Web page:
Sir Douglas Bader's grandson has created flying team staffed with Disabled pilots

Sir Douglas Bader’s grandson has created a revolutionary flying team – staffed exclusively with disabled pilots.

After three years in the making, organiser Charley Bicker has selected Britain’s first team of disabled pilots in memory of the WWII fighter.

Sir Douglas was a famous Spitfire ace who defended the UK during the Battle of Britain – despite being a double amputee.

His grandson Charley came forward with the idea of a flight event as a memorial and to boost the lives of the disabled.

The team-of-three will fly Piper PA-28 Cherokee planes over Blackbushe airfield in Hampshire for a ‘technical air display’ on September 5.

During the flight, the pilots are expected to perform skywriting manoeuvres using smoke – with their ‘specially designed’ hand controls.

Charley, 38, said: “Big ideas don’t happen overnight, and this is a very ambitious project – we began with thirteen disabled pilots.

“The whole point of this project is to change the perception of disabled people – this is something that will amaze people.

“This is potentially very dangerous and we knew that only the best and most experienced pilots would make the final team.”

Out of the pilots shortlisted for the flight, just three made it to the final stage, which will see the team perform a series of aerobatics.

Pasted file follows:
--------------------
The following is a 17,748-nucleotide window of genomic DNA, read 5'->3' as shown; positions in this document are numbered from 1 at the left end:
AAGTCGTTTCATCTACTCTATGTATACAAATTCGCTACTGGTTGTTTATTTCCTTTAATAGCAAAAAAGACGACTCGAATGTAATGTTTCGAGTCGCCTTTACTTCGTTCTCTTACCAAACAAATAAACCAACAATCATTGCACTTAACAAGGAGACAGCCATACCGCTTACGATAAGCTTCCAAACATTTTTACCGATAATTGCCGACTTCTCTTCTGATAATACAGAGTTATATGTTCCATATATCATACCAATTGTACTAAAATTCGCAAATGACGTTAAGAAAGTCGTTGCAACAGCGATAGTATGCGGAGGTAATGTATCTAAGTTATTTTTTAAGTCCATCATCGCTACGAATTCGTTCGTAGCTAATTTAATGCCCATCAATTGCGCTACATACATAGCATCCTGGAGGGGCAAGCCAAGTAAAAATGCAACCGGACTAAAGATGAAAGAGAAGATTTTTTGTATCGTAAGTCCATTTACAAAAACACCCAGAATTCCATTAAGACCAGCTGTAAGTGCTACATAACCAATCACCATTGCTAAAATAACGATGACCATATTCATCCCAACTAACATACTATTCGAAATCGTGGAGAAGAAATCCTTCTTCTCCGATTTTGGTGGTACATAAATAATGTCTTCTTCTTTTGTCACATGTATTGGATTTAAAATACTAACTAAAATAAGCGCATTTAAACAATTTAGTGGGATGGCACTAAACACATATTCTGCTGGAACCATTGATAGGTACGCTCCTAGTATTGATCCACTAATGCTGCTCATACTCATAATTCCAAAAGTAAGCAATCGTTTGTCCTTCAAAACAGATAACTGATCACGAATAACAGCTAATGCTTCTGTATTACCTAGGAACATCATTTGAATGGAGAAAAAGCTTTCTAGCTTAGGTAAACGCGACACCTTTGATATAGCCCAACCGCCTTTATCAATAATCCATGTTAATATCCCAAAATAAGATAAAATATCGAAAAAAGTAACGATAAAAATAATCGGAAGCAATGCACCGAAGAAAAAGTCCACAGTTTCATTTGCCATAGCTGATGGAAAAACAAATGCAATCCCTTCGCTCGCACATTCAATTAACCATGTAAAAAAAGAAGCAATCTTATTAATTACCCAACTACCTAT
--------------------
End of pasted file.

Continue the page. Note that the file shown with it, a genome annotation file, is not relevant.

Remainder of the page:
Over the past three years, a diverse team of disabled people enjoyed flight training – but just three made it for the final call.

The pilots have a mixed background, but all share a background in overcoming the mental hurdles associated with disabilities.

Team captain Mike Wildeman lost his left leg and described the preparation for the show as ‘the most exciting thing he has done in his life’.

The 56-year-old will be leading a team of three pilots who have suffered spinal damage and injuries during combat in Afghanistan.

None of the pilots have previous formation flying experience, which challenge disabled pilots Alan Robinson, 38 and Barry Hobkirk, 68.

The team has called itself ‘Bader’s Bus Company’ – after the transmission the spitfire ace once gave when he reached the shores of France in WWII.

It became so well-known that Johnnie Jonson and other spitfire pilots painted their Spitfires with the slogan ‘Bader’s Bus Company – still running’.

Charley added: “I want to remind people of my grandfather’s story because it is too important to be forgotten.

“His determination to never give up, never give in, no matter what life throws at you has been a source of hope and inspiration to so many and I would like that to continue for many years to come.”

The flight is funded by the Douglas Bader Foundation – which seeks ‘to advance the physical, mental and spiritual welfare of the disabled’.

CEO of the foundation David Bickers said that he could not be more excited about the prospect of the flight, as a way to honour the famous pilot.

He said: “I certain that the creation of the first British air display team is a legacy of which Douglas would have been extremely proud.”

 

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